[p4] Perforce and continuous integration (XP)
steve at vance.com
Thu Jul 12 18:05:33 PDT 2001
Except for controlling the flow of source between projects, sub-projects,
etc., Perforce proper has not been instrumental in this for me.
What has worked best for me has been to mirror the hierarchy of components
in the architecture in the test framework. A test module applies to each
component. The test component has a dependency on the component that it
tests, and test components have dependencies on the test components of
their corresponding modules dependencies. Therefore the primary build
object is a test framework and everything below a particular point gets
built as a consequence. The test component not only builds its tests but
runs them. The policy in this case is that successful tests are silent,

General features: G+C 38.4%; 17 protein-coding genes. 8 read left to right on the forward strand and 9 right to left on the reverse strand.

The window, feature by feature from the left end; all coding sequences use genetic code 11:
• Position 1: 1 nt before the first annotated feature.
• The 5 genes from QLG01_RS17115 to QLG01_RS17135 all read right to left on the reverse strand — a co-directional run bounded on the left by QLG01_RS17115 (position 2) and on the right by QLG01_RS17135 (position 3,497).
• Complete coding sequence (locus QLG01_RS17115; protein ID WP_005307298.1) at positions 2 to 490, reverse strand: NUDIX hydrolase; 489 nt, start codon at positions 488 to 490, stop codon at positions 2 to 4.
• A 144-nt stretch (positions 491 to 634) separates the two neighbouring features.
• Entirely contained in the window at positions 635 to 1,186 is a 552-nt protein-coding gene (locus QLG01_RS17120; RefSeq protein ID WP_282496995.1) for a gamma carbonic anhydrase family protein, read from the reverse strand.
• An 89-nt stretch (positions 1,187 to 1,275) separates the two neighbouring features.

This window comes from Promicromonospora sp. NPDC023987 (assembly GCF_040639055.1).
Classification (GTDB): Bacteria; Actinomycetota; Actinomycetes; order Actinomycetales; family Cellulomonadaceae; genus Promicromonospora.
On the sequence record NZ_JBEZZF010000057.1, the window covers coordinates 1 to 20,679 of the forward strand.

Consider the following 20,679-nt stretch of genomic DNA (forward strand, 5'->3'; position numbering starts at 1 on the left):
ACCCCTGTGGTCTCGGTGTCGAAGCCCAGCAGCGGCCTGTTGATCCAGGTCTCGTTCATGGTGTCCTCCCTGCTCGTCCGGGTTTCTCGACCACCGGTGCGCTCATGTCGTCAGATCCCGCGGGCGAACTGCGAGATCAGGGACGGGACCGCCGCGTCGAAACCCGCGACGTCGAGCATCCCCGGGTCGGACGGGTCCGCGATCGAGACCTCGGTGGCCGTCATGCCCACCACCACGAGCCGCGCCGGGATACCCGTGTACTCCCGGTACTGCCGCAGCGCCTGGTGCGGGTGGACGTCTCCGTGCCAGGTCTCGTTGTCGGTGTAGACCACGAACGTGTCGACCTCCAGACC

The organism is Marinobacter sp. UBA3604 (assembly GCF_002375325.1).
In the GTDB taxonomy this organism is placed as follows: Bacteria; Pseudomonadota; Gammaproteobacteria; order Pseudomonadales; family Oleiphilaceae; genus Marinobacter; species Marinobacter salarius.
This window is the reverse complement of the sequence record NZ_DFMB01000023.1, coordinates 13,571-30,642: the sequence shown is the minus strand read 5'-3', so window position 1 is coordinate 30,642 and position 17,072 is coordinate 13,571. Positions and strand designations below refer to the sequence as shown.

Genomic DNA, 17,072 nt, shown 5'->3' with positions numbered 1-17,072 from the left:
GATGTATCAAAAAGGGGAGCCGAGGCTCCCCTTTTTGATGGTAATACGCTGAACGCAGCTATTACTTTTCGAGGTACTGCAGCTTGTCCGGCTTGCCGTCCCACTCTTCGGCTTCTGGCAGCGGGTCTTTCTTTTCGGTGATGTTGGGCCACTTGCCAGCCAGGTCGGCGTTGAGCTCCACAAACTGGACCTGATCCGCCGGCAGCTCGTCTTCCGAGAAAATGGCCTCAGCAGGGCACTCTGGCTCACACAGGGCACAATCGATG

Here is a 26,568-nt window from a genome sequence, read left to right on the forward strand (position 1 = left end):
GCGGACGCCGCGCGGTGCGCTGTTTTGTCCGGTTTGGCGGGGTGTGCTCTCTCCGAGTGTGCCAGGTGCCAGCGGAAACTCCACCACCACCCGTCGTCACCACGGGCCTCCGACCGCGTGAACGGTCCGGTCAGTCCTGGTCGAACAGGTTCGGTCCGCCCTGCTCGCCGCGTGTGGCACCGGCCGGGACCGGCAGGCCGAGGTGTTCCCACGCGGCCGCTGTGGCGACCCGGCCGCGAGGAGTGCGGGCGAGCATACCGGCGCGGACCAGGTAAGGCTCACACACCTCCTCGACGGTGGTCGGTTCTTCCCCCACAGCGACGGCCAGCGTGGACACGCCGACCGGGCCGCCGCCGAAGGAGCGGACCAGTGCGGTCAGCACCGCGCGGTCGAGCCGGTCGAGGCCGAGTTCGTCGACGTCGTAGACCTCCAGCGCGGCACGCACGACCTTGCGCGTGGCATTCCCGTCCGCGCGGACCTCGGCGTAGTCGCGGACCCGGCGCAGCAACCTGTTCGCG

unless run in a special logging mode, and only failed tests complain and
stop the build.
Therefore, every developer build of a particular component builds and tests
its compatibility with its dependencies. Coupled with policies that
require full builds before submit, this covers most of it.
If you also want independent builds, you can run a similar builds from a
Perforce review daemon or from a cron/scheduler job in either full or
incremental modes, depending on your product build time and your level of
concern about mistaken submissions.
In general I've found that the peer pressure of a bad submission that syncs
to everyone else is more effective (without artificial amplification) than
infrastructure instrumentation at keeping things in line.
At 02:50 PM 7/10/2001 +0100, Tony Robinson wrote:
>How are people using Perforce to meet the needs of continuous integration,
>as promoted for example by Extreme Programming?
>perforce-user mailing list - perforce-user at perforce.com
mailto:steve at vance.com
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